Utilities for the Python-based Fabric deployment system
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password_utilities.py

README.md

Fabric Utilities

Helpers for the Fabric deployment system for securely configuring servers.

Problem: you need to configure server applications through an automated script, but prefer to avoid passing sensitive passwords directly through the command line. The command line isn't guaranteed to be secure—passwords given as arguments may be saved to disk in the shell command history, appear to other logged-in users running ps, etc.

Or you need to connect to a remote service (like source control) during deployment, but would rather not leave the passwords in plain text files on the server. If the server were ever compromised, the fewer sensitive passwords lying around in various places the better.

Solutions: run_prompted and run_script. (Along with two helpers, sudo_put_data and put_data).

run_prompted

Extends Fabric's sudo prompt mechanism to many other types of password prompts. You could use it to supply a root user password while setting up or connecting to a database, or to supply a version control system with a password for a remote source code repository.

Usage

run_prompted(command, password='', prompt='Password[^:]*: ', pty=True)

prompt gives a regular expression matching the remote prompt. Fabric will add anchors to make it match an entire line.

If the password param is non-empty, use it as the password. Otherwise prompt locally.

Returns the password (either default or user-entered), which the caller can then supply as the password parameter to subsequent run_prompted calls involving the same system.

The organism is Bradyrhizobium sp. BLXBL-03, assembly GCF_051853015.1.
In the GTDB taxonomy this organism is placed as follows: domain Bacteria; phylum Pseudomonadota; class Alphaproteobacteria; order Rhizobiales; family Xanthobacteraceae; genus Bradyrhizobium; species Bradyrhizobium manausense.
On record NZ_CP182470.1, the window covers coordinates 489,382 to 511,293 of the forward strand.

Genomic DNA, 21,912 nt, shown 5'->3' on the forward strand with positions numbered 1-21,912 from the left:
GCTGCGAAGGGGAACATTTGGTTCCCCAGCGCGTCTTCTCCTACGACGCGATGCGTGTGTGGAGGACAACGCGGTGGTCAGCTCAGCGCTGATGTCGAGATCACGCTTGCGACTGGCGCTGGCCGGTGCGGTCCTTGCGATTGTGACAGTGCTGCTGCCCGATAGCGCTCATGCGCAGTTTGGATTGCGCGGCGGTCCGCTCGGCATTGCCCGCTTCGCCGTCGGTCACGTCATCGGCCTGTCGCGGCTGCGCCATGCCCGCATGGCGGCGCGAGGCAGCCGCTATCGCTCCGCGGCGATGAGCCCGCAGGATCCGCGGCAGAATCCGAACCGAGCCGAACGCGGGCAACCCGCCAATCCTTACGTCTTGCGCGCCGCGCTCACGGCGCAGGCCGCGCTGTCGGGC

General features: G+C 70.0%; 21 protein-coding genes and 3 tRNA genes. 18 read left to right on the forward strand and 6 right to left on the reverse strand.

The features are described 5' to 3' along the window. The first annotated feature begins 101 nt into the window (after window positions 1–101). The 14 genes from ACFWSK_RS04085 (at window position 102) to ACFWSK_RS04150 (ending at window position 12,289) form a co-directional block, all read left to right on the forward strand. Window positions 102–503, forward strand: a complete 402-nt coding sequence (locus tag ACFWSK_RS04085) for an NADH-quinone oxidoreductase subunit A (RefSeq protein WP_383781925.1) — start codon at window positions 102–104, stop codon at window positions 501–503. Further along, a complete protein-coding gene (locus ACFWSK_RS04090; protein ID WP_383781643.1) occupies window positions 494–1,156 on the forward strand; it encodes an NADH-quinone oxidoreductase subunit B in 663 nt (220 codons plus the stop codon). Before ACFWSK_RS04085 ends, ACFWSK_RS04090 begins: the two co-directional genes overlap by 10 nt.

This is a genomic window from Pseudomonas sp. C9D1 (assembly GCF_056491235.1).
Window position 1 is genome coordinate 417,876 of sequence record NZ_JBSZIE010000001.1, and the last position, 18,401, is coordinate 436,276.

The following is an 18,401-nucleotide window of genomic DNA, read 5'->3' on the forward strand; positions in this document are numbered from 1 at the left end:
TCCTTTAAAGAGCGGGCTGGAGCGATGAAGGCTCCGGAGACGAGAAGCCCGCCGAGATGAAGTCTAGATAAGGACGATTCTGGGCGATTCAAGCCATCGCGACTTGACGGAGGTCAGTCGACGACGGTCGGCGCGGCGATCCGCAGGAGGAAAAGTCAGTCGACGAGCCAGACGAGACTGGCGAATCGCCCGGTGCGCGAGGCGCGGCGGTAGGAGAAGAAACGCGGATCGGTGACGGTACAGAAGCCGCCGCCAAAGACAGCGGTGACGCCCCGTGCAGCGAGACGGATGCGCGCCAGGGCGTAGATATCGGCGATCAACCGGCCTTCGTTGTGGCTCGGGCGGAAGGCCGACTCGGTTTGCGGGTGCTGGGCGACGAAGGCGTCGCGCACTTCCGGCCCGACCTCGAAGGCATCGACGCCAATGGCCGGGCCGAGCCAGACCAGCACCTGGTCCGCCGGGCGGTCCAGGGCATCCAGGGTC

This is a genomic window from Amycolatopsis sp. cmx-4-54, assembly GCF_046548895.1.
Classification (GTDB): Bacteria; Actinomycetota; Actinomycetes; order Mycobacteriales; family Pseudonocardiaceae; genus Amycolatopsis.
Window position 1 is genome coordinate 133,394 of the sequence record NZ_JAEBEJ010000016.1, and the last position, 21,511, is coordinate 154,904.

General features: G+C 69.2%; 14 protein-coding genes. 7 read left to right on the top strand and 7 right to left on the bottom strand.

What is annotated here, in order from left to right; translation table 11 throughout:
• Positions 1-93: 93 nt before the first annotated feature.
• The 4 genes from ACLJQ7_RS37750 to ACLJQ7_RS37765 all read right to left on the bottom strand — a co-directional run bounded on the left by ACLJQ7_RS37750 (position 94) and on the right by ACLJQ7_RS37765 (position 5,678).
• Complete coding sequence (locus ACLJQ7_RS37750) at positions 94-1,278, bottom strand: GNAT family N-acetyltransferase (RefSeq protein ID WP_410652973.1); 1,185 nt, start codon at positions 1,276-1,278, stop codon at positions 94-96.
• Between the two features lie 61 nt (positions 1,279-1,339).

Caveat

The prompt displayed locally is the same as the one displayed for sudo passwords ('Password for username@host:'), which may be misleading. But attempting to customize it would be too hacky, even for this function.

run_script

Runs a (multi-line) string as a script on the server. The string could be a shell script or some other type of content that can be run by an an interpreter. This command saves the script as a temporary file on the server, runs it, and deletes it afterwards.

Password prompts raised by the script, directly or indirectly, can be answered as in run_prompted above.

The advantage of using this command instead of passing the statements to "run" (or of using "run" and "echo" to pipe them to a script runner) is in security: they won't appear on the command line, so they won't appear momentarily in "ps" and won't be recorded in bash history, both helpful when including passwords. Also, there's less per-statement overhead. Keep in mind that the script will be briefly saved to the server (and since the filename is constant, this command can't be run twice concurrently, not that it should normally be an issue).

Usage

run_script(script, runner=None, password=None, prompt=None, pty=False)

Upload the given script content and either pipe it into the given command or, if no command is given, execute it directly (in this case, its shebang line should provide the command).

If prompt is not empty, password prompts will be recognized and answered as described for run_prompted.

sudo_put_data

Creates a privileged file with data provided by a string. (Fabric's regular put command requires a local file to upload.)

The file will first be created in the current home directory, then moved into place with sudo, because the current user may not have sufficient permissions for the regular 'put' command to place it there directly.

Usage

sudo_put_data(data, remote_path, uid='root', gid='root', mode=0600):

put_data

Creates a regular file on the server with data provided by a string. (Fabric's regular put command requires a local file to upload.)

Usage

put_data(data, remote_path, mode=0644)

Requirements

Fabric 0.9.1 through 1.2. (Newer versions have not been tested.) Python 2.5 through 2.7. Mac OS, Linux/Unix, or Windows.

License

BSD 2-clause license. See LICENSE file.

Contact

Find this project on GitHub.

Written by Andrew Shearer. Email / Web site.